So what does it say next? For this reason a man will leave his father and mother. What is happening here today is that we are formally recognising, firstly, that Rhodri is leaving his father and mother. He was born to us nearly 20 years ago now and although he hasn't been literally under our roof quite all that time, he's been our responsibility. Now today that changes. Not that we won't care for you or help you or even offer you a bed from now on – and Sibyl too, of course. I'm sure that goes for Sibyl's parents, Dennis and Josey too, as it's similar for Sibyl. In Psalm 45:10 the Bride is told Forget your people and your father's house.
So formally speaking, we are acknowledging, Rhodri, that you are leaving us, just as I left my parents all those years ago. You are forming a new household, with all the responsibilities that entails. In a similar way, Sibyl, you are leaving your parents to be with Rhodri.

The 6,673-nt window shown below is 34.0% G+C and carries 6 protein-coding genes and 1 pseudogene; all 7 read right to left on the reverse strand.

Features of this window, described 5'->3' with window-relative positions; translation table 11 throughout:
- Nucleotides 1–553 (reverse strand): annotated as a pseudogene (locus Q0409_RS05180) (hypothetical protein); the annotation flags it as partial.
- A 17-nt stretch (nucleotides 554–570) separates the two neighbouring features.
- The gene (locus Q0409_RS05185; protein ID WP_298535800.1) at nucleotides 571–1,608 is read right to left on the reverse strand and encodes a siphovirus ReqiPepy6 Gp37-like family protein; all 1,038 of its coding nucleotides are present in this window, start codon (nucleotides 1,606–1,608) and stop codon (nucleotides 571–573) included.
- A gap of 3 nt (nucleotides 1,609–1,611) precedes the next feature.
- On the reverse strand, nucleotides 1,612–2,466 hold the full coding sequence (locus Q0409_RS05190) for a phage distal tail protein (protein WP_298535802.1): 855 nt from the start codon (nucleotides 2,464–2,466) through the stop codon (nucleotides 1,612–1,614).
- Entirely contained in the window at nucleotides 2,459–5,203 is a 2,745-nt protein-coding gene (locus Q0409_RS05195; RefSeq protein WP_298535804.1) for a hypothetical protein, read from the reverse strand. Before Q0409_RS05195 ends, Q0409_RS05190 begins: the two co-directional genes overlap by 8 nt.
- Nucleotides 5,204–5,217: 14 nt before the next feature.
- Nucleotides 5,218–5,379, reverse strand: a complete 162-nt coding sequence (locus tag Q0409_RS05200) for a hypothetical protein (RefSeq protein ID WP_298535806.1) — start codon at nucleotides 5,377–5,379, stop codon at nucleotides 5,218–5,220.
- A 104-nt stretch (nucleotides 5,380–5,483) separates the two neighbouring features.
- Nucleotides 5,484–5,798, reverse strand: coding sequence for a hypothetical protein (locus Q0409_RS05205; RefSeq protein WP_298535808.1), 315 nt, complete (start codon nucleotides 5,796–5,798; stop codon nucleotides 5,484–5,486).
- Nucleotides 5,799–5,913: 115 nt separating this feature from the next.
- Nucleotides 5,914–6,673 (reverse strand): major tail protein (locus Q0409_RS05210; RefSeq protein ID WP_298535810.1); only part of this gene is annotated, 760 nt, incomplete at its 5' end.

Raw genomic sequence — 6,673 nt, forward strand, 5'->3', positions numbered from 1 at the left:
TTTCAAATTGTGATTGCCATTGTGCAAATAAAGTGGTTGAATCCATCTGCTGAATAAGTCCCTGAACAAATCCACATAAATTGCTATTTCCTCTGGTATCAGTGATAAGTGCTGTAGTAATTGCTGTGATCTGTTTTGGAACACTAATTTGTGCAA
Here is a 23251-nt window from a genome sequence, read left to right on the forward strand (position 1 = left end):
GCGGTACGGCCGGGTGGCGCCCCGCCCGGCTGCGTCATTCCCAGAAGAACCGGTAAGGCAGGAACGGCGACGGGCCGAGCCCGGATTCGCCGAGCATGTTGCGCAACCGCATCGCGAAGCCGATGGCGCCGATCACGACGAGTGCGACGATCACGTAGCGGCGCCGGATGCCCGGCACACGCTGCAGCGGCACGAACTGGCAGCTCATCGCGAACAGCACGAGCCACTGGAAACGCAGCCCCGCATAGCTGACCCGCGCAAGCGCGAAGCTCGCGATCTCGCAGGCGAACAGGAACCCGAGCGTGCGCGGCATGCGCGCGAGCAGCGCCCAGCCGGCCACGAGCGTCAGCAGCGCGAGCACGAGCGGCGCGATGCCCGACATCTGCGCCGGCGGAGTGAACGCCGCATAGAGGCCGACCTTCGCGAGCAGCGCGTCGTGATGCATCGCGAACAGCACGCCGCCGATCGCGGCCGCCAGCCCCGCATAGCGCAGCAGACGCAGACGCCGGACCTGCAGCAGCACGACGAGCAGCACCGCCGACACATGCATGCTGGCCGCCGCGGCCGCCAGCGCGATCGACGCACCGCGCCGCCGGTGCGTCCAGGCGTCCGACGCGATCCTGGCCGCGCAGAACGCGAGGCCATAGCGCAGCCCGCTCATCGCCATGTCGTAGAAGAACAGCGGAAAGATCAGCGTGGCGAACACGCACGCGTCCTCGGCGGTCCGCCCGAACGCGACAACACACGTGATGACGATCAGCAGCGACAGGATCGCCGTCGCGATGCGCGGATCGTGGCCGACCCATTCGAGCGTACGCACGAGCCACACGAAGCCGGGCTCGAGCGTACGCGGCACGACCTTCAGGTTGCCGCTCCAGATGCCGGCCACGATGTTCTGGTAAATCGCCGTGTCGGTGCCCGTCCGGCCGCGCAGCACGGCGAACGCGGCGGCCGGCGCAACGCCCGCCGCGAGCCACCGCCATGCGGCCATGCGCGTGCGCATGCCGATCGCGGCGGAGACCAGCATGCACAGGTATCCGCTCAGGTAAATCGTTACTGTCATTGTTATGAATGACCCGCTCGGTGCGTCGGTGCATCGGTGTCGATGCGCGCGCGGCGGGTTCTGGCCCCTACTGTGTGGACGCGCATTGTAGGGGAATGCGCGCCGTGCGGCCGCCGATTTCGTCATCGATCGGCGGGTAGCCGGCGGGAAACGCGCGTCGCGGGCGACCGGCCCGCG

Now again I am aware that not everyone does it this way. In some societies, for example the son doesn't leave his father and mother. Rather, the wife joins his family or more rarely he joins hers and they are both under one patriarch. That is not the biblical pattern. Rather, there is leaving your father and mother to begin a new household. In many ways it is not instinctive. Your mother and father are your own flesh and blood, the person you marry is not necessarily related to you at all – indeed must not be too closely related. Of course, as we shall see, there is more to be said, but it is in some ways counter-intuitive.
It is important to keep in mind this leaving idea. It will do at least two things.